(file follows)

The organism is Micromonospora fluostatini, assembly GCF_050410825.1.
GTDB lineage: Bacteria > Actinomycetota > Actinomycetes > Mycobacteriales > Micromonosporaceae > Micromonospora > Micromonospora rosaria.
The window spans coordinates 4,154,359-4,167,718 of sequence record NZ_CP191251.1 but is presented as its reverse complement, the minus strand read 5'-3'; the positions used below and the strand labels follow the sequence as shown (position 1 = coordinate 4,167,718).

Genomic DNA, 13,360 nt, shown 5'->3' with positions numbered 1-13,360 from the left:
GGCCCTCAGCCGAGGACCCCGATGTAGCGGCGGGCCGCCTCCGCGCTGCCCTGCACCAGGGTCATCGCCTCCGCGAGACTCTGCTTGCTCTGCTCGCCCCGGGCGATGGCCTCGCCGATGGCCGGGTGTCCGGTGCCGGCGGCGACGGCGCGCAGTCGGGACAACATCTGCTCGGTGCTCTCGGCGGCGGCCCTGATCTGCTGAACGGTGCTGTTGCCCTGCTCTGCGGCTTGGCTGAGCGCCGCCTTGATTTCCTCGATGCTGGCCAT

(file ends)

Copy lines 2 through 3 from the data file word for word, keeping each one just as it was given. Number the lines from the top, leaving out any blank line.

GTDB lineage: Bacteria > Actinomycetota > Actinomycetes > Mycobacteriales > Micromonosporaceae > Micromonospora > Micromonospora rosaria.
The window spans coordinates 4,154,359-4,167,718 of sequence record NZ_CP191251.1 but is presented as its reverse complement, the minus strand read 5'-3'; the positions used below and the strand labels follow the sequence as shown (position 1 = coordinate 4,167,718).